Friday, January 18, 2013
BAB Classic: The Return of Galactus part 1: Fantastic Four 120
Fantastic Four # 120 (March 1972)
"The Horror That Walks on Air!"
Stan Lee-John Buscema/Joe Sinnott
NOTE: This post was originally published on January 19, 2010.
Karen: We're going to look at yet another super-team (we love team books, obviously) this time around. While the Fantastic Four are best known for the ground-breaking 60s work of Stan Lee and Jack Kirby, the FF had a number of good years in the 70s as well. I personally began reading the Fantastic Four with issue 113. Although I also had the Marvel's Greatest Comics reprints which featured Kirby's art, the FF artist I grew up with was Big John Buscema. The story we'll be examining over the next several posts runs through issues 120-123 and was one of the earliest sagas I personally can recall.
Doug: I came to the FF a bit later, but have certainly had a blast over the subsequent years catching up on everything before the 140's. This is one of the best arcs -- I had a friend who had one or two issues in this run, but the first time I read it completely was in a Marvel Treasury Edition.
Karen: FF 120 is like a non-stop roller coaster. The story doesn't break down into sub-plots at all but follows the FF continuously, from an ill-conceived attack on the Baxter Building by some thugs to their search for the mysterious Air Walker, whose coming seems to spell our doom. This was a really strange method of telling the story -almost like a movie done all in one long take! At least it felt that way to me.
Doug: I was a little mystified at the "thug attack" scene. In these days of heightened security, terrorism, etc., their entrance to the Baxter Building seemed a bit too easy. And of course we all know of Stan's penchant for the melodramatic... don't you think Sue just could have thrown up a forcefield around the would-be baddies and stifled the operation? However, the scene at the end with the landlord, who instantly riled Ben's hackles, was a nice pay-off.
Karen: Agatha Harkness, the FF's friendly sorceress baby-sitter, warns the team of a great, alien danger to our planet. Reed begins scanning the globe for signs of this threat. We get some rather amusing scenes from around the world -Stan uses the short-hand of having witnesses to the Air Walker make some colloquial comment, such as "Blimey!" for an Englishman and "Mamma mia!" for an Italian. The Air Walker is a somber man clad in what looks like a silvery breast plate, vaguely Roman skirt and leggings, and a strange fiery cape or plume from his back. As drawn by Buscema, it all works and looks amazing. True to his name, the Air Walker literally strides or glides on the air, over the skies of the world.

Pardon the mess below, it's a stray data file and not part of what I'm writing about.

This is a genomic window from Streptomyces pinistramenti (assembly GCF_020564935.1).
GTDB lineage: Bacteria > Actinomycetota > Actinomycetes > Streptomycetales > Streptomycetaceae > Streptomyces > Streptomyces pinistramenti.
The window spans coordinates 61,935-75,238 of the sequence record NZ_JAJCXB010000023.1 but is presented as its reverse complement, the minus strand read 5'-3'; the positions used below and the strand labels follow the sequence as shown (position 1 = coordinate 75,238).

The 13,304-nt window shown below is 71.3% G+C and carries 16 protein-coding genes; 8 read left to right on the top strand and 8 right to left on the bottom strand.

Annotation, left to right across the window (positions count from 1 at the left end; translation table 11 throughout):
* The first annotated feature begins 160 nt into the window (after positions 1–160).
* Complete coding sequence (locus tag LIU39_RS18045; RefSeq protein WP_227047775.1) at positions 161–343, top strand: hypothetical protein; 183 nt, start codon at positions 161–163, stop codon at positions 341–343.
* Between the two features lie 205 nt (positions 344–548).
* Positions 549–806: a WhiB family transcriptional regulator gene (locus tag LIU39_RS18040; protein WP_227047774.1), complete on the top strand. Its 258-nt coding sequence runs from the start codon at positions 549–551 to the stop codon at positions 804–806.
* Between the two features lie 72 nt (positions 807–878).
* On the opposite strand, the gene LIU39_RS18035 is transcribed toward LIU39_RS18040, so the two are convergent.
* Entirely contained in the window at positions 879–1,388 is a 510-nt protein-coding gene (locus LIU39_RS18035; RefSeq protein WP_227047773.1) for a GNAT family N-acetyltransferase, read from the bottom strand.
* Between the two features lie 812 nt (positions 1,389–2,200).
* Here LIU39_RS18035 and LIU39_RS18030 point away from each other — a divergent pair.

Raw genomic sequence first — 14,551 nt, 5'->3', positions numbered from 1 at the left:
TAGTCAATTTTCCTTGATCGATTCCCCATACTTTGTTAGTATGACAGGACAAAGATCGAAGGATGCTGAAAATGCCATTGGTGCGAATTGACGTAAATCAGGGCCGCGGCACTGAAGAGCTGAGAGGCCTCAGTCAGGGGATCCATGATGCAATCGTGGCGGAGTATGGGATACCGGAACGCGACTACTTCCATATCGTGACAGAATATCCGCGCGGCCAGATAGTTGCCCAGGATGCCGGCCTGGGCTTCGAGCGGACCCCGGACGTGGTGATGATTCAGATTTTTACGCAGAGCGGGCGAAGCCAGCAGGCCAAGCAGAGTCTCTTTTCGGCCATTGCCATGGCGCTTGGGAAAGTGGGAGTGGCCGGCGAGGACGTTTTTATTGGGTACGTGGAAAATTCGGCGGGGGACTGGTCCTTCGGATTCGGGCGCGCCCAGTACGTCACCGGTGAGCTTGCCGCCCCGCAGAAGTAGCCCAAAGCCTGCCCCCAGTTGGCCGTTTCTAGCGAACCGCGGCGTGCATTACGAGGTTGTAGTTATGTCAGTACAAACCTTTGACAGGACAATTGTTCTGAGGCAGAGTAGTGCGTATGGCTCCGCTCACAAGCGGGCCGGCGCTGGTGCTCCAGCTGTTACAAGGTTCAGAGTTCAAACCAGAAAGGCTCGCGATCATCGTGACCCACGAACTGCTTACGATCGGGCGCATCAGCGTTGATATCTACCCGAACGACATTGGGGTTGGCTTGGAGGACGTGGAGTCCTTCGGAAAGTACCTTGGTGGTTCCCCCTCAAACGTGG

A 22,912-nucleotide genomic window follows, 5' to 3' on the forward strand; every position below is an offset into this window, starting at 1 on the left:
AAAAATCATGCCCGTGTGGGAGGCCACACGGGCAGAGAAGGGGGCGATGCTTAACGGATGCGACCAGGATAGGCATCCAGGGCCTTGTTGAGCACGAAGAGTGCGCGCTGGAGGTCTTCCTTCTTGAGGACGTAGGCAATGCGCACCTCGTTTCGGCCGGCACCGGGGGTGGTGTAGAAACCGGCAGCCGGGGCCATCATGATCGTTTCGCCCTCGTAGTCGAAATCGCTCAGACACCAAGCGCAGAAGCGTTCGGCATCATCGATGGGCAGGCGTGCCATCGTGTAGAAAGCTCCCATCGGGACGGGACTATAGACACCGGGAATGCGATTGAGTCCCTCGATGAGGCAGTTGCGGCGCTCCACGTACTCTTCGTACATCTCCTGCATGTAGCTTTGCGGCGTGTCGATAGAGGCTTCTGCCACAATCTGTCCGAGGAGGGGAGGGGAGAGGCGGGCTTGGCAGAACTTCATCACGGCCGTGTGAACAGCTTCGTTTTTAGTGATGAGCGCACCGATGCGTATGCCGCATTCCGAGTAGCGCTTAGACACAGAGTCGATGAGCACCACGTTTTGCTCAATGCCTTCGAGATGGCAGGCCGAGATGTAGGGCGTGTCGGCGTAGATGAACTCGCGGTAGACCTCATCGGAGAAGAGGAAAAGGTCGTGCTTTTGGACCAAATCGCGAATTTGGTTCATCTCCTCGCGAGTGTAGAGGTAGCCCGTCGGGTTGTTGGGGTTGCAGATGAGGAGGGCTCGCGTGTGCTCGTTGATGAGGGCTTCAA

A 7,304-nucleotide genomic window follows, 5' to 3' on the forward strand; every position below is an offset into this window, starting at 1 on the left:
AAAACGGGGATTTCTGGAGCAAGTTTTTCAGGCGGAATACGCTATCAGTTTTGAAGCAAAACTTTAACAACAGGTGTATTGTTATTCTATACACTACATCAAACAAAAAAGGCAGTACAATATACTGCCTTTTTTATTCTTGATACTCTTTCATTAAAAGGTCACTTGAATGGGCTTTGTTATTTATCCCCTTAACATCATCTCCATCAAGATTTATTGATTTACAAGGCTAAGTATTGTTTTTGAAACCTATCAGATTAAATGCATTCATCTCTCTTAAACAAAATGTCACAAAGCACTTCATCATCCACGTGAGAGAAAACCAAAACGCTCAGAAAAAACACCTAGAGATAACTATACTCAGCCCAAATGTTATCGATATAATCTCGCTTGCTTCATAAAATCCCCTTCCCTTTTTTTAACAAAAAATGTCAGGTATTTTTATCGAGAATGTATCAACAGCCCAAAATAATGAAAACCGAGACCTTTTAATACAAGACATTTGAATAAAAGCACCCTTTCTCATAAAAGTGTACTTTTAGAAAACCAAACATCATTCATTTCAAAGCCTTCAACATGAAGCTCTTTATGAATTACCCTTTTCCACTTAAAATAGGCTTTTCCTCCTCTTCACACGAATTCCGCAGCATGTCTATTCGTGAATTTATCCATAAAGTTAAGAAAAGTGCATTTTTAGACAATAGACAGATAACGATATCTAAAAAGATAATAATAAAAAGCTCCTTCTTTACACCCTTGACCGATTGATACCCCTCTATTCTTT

Doug: I agree, Karen -- the costume is somewhat unique, and quite impressive-looking. Not sure if John Romita designed it or if it was Buscema, but the color scheme is unusual as well. A really nice effort. I liked his power to hover, walk, glide, and "zoom", as Stan wrote it. His strength was impressive, too, when he lifted the Fantasticar with one hand. Now that takes some leverage!
Karen: The FF track him down and then manage to lure him back to the Baxter Building. Of course there's a fight, and of course, the FF are out-matched. The military is also helpless against this strange being (nice cameo by Thunderbolt Ross here!). Finally, the stranger speaks. Pulling a golden horn out of thin air, he proclaims that his name is Gabriel, and he is here to trumpet the end of the world!
Doug: I thought there were some real parallels between this issue and the original Silver Surfer/Galactus arc, which we dealt with some time ago over on the Two Girls, A Guy... blog. The omnipresence of the Air Walker, the fear on the faces of those around the world, the presence of Agatha Harkness to warn the FF (as the Watcher had done), etc. Formulaic, maybe, but you know what? It wasn't tired to me. Stan just has a whimsical way of holding my attention, and the last page splash was a great teaser to bring readers back the next month.
Karen: I think the very best thing about this book was the art. It's just amazing to me how good Buscema's FF looks even today. Gabriel also looks wonderful, despite a costume that has the potential to be ludicrous. Buscema imparts such drama to his figures that you can't help but take them seriously. Sinnott (oddly enough credited on the splash as "John" Sinnott) is not my favorite inker for Buscema, but by this time (1972) he had become such a staple to the title that his work seems almost essential - he provided a certain continuity from Kirby to Buscema (and later to Rich Buckler).
Doug: Yes, Karen, you and I have commented before -- most likely over on the Avengers Assemble message board, that Sinnott can be one of the most overpowering inkers. But your point is very well taken -- he was the glue that held the book together through the post-Kirby turmoil. If moving from Jack to Romita to Buscema is turmoil!
Karen: Oops! I can't believe I forgot Romita was in there! But to be honest, I never felt his style worked with the FF.
Doug: The Jazzy One was on the book for such a short period of time... And I agree, he works on the FF for promo art, but I also didn't care for him during his tenure on the book. Strange, because he's one of Marvel's best and I'd never say I didn't like him on Spidey or Cap. Can't put my finger on it, but there's just something about his FF work.
Karen: Check back next time for the sensational second part of our series!